The Secret Coach: The championship battle

The secret coach

The secret coachAt Calvin Ayre, we love a thrilling league to bet on, and we know a lot of you do, too. While we often give you some advice on which teams to bet on, we largely focus on the Premier League, but this isn’t only because it’s most popular league in the world. 

If we were to include The EFL (English Football League) Championship in our tips, the nest league down, we’d struggle to pick a winner in terms of singles, goalscorers and future markets too. That’s because the Championship is a legendarily difficult division to predict and has made fools of wiser pundits than ourselves. 

One pro who knows all about it, however, is The Secret Coach. We spoke to TSC this week on the brink of another round of Championship fixtures this coming weekend. The action in midweek was as unpredictable as ever, with the 97th-minute winner at the City Ground in Nottingham just one example of how impossible The Championship is to predict. 

So what does it take to survive in the toughest division of them all? The Secret Coach is a current professional at one of the Football League’s 92 clubs, and while they are remaining anonymous, their answers come from being there at the side of the pitch in game we watch on the small screen. They are certain that The Championship is as tough as we suspect. 

“The Championship is the most difficult division to get out of,” says The Secret Coach. “You need to be almost perfect every game to stand a chance as every team is capable of beating each other. Games come thick and fast with a style that’s quick, physical and can range from being good and entertaining to watch to – unfortunately – some poor quality games.” 

Teams who are relegated from the Premier League seem to find it hardest of all. But why is that? 

“Teams dropping from the Premier League – especially those who were established for a few seasons – have got used to the money and how they are set up as a club off the pitch. When they drop, it’s more the off-field issues that can derail them. Premiership-calibre players should be able to adapt but some have to leave for financial reasons and others go because they want to and those left are not always ready to go to war due to the luxury that they have experienced in the Premier League.” 

It’s not just the style of football, it is the whole club that needs to change when a team gets relegated to The Championship.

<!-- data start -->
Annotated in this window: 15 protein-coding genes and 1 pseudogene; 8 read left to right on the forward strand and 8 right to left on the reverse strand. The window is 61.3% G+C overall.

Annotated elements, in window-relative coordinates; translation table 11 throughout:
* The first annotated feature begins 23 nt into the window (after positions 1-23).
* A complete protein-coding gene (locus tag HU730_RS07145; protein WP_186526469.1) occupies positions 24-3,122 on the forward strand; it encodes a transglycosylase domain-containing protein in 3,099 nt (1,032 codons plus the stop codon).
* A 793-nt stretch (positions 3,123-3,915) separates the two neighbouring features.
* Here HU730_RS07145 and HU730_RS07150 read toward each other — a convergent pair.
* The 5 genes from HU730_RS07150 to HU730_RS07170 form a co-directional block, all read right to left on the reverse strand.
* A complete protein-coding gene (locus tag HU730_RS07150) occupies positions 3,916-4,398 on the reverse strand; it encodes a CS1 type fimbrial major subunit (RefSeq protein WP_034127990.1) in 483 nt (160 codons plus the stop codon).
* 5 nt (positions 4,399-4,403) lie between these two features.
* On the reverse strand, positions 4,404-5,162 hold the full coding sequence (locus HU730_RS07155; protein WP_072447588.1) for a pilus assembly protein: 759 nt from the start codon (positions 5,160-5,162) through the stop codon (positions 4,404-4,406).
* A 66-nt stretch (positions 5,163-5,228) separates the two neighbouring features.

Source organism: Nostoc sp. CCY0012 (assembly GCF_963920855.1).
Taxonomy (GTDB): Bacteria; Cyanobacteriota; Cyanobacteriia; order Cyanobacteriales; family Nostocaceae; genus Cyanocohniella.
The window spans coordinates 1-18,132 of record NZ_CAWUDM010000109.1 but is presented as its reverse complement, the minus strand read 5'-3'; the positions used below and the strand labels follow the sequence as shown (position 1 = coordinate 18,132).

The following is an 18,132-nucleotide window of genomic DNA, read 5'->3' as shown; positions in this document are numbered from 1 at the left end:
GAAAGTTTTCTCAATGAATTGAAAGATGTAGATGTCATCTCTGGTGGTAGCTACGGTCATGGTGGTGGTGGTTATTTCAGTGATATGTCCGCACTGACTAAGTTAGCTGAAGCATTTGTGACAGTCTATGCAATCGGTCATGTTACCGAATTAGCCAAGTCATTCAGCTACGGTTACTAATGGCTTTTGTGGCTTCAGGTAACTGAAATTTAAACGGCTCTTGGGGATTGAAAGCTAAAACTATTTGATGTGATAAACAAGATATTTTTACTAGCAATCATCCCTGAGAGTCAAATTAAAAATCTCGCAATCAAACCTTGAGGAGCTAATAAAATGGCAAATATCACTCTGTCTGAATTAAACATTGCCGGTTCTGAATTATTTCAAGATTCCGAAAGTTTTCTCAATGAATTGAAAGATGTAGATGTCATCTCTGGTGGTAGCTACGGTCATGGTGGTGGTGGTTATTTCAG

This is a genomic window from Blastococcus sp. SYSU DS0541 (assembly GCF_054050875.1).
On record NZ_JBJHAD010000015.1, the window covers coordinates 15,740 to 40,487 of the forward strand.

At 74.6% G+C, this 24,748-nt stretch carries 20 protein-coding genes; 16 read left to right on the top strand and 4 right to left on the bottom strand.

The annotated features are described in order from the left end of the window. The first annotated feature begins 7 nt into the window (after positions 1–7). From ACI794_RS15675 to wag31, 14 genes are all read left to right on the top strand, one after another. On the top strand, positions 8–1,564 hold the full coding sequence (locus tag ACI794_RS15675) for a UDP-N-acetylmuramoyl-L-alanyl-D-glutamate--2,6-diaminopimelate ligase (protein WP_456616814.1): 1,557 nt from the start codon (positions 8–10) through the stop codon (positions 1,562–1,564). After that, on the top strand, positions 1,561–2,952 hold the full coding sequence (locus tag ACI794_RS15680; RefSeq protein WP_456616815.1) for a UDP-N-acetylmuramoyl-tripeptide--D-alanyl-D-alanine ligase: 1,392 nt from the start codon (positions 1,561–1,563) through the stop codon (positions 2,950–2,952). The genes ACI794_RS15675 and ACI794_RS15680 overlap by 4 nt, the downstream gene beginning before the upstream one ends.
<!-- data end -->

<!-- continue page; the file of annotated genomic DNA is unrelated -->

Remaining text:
“So much restructuring needs to be done and sometimes so many changes all at once are not good for managers and players. The clubs that come up and then go down are potentially best suited as they have not been tricked into going crazy with new money. When they come down, they are being run similarly to how they were in The Championship. Take West Brom, Norwich and Fulham. Up, down, up, down and now might be back at the first time of asking.” 

Where does the support need to come from, the fans or the board? 

“It’s tough! But if you have a chairman who believes in you – and buys into your project – then if you have belief in yourself and work hard, it’s very rewarding. But when you don’t get that support from above in terms of finances and player transfers can be forced to compromise your project and even your values. That’s when things can go badly.” 

What does it take to escape The Championship, not by being relegated twice in a ‘double-dip’ manner like clubs as Manchester City and Sheffield Wednesday have experienced, but being promoted to the Premier League? 

“The top of The Championship and the bottom half of the Premier League are – in my opinion – that different in terms of standard. You need to have at least two proven goalscorers and a solid experienced ‘keeper that you can rely on. Freshen up where you can in other areas, but goals win you games and a goalkeeper can win you points when you might not deserve them! That said, those sorts of players don’t come cheap! You need support from above.” 

It comes back to that, doesn’t it? If the club work together, then glory awaits. If they don’t, it might be League One. 

“The sports scientists and medical team are huge in The Championship to keep. Keeping the best players on the pitch – without the luxury of being a Liverpool or City with two internationals for every position – it’s vital. Cup competitions are great, they’re a distraction from the league and a chance to build or maintain momentum. A bad league run and a great cup run or win can galvanise and re-energise a team and give them some belief. I’ve always loved a cup game – there’s so much more on it than three points. Players love them too especially the F.A. Cup, which still has magic for me – I’ve so many good memories of the competition.” 

Who will be promoted to the Premier League from The Championship this season? The Secret Coach has picked the three he thinks might go up, as well as one side who might be doomed. 

“I do feel it will be between the Premier League old boys of last season, Norwich, Watford and Bournemouth, but I like how Brentford and Reading are shaping up. Going down, sad as it is to say, because they are punching way above their weight, it’s Wycombe, but it’s too early to call any others due to the nature of the league. One minute you win two games and you’re on the fringes of the play offs. Lose two and you’re in the bottom three. The team who is most inconsistent after Christmas is the team who need to watch their backs!” 

We’ll be back next week and so too will The Secret Coach, who as always, will return here on Calvin